Jeffe, all that I love in pop music
There is something exciting about an artist with a limited discography- the promise of more to come and perhaps the chance to witness an exciting narrative. Jeffe has only released three tracks to date: two originals and a feature on a Petit Biscuit remix package. At this very moment, she is all that I love in pop music and I am eager to share why in noting one specific element in each of her three tracks.
Whoever You Love, I’m Cool
Jeffe’s angelic voice holds this track together but it is the complexity of the bitter-sweet lyricism that keeps me coming back to this song, blasting it in any and every environment, and receiving praise for doing so:
Did I ever confess, that I love this mess you made me?
And whatever is left, comes undone when you hold me?
If I ever confess, I’m best I’ve been in ages
So whoever you love, I’m cool.
In an age of song-writers who dwell over broken hearts or write revenge-fueled ballads, Jeffe is confident and refreshing. What an introduction to the world- an Australian girl who could care less and exudes objective coolness. The last two lines of the track- I’m cool, I’m cool– kindly affirm this notion and leave me excited for more.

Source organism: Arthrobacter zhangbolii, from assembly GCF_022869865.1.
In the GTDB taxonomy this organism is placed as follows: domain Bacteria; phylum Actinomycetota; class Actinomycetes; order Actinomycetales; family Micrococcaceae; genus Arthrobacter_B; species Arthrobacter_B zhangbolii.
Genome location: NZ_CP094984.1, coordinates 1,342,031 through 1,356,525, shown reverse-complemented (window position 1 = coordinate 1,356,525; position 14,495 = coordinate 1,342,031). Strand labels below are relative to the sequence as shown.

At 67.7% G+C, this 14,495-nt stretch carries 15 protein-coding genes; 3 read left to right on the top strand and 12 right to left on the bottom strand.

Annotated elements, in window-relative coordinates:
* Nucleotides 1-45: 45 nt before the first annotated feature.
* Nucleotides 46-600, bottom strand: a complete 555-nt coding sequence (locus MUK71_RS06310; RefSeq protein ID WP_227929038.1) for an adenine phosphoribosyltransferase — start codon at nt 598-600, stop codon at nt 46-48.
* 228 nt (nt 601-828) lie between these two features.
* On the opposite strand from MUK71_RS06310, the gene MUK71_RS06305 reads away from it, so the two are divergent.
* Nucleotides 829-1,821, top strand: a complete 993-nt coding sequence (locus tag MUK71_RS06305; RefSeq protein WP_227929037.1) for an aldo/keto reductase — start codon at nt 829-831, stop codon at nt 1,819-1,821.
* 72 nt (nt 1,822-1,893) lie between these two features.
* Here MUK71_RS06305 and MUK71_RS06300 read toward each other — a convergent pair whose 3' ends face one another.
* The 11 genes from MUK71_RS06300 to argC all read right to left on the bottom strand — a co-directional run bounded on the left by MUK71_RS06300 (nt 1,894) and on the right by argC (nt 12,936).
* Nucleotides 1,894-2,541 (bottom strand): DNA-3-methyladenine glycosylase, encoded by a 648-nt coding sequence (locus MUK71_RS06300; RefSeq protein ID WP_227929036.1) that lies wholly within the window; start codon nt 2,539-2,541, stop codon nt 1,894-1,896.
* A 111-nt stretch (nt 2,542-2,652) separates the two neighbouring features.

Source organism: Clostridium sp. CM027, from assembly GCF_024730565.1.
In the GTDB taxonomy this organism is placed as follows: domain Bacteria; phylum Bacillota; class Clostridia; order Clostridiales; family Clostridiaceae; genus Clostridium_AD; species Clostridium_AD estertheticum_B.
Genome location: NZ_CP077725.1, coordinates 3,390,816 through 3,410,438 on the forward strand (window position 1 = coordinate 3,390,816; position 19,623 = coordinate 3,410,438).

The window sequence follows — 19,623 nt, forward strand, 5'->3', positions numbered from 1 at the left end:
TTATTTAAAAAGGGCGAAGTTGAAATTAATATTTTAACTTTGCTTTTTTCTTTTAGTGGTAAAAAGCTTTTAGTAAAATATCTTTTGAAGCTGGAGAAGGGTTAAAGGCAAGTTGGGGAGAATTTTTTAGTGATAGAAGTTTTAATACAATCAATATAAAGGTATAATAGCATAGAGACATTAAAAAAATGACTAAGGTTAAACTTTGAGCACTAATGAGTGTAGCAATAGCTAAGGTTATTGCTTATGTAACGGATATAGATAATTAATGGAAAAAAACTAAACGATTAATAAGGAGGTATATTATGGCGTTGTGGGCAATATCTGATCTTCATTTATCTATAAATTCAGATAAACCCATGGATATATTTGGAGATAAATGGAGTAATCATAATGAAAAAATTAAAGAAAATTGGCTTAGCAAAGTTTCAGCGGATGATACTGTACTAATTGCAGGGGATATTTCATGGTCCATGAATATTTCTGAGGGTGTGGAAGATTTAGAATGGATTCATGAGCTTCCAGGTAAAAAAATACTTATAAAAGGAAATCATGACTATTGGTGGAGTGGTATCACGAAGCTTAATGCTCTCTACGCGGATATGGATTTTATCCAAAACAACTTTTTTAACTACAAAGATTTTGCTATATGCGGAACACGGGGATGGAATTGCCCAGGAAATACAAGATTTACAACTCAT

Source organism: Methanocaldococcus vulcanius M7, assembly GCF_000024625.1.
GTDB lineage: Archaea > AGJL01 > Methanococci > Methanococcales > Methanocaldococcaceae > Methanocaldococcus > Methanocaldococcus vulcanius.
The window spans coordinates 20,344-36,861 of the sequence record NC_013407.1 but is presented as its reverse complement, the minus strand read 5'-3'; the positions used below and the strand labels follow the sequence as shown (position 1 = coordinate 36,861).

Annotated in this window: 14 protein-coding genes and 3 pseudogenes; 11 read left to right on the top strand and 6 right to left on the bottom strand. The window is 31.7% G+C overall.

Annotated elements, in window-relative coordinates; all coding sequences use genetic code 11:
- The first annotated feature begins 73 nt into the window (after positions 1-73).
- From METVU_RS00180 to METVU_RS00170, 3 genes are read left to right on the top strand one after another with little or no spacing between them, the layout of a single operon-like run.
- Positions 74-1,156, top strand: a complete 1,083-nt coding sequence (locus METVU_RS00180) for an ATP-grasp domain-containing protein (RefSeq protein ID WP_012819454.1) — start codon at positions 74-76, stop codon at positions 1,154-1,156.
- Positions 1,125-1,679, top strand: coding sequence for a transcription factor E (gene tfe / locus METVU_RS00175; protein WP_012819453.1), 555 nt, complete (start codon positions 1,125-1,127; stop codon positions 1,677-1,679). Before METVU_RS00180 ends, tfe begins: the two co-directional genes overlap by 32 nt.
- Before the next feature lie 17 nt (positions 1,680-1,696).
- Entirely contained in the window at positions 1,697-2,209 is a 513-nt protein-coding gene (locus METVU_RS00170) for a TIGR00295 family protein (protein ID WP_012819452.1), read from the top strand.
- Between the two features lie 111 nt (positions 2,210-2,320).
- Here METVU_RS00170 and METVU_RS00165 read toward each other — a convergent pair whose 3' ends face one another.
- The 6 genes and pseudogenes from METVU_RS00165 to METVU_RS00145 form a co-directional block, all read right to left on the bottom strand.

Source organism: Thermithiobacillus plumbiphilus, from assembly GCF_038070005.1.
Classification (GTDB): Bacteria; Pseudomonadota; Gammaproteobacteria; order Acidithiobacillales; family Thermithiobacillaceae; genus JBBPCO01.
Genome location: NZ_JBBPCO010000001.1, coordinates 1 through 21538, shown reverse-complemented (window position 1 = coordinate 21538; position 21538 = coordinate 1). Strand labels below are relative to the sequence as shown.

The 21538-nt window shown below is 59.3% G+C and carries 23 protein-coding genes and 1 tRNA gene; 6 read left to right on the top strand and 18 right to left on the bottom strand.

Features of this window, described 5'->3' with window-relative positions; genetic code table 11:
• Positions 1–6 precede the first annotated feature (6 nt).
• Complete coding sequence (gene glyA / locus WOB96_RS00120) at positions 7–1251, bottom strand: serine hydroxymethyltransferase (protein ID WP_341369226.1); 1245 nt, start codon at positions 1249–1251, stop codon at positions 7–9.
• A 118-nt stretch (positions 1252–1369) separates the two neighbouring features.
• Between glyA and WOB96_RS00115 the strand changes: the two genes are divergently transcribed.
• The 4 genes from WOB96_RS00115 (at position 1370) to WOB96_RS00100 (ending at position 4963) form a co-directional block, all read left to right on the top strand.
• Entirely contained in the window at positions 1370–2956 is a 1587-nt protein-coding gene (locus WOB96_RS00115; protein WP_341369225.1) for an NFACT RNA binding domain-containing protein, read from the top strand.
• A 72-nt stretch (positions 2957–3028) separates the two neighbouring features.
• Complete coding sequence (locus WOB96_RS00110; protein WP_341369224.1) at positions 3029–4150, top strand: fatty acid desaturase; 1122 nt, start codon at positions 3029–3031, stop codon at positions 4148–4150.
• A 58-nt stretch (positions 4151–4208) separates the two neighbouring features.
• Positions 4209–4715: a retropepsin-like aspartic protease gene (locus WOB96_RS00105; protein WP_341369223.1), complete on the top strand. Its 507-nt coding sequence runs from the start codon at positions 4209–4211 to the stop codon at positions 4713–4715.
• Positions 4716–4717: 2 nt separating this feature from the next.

Petit Biscuit – Problems (Jeffe Cover)
When you think of a female vocalist covering an electronic release, a certain image comes to mind which might contain a youtube channel and an acoustic guitar. Jeffe’s cover supercedes this image and quite frankly f0r-lack-of-a-better-word BODIES Petit Biscuit’s original. See for yourself and think of the remix packages Jeffe has the potential to hop on… I’d go so far as to say she could make us fond of a Chainsmokers track.
Jeffe premiered her latest release late last month and it embodies the direction I see/hope pop music going- a tasteful blurring of the line between bedroom pop (a lack-luster descriptor for the early work of artists such as Cuco and Sophie Meiers who are confined to their bedrooms but unquestionably dedicated to their craft) and the early productions of serious electronic producers such as Flume and Disclosure. Again, the lyricism is both reminscent of radio hits while still very much delivered and structured in Jeffe’s unique flow:
Hit the snooze any nine times
(Better live it again)
Caffeine, nicotine singing nine crimes
(I’m beginning to bend)
In any and every sense of the word, Jeffe is promising.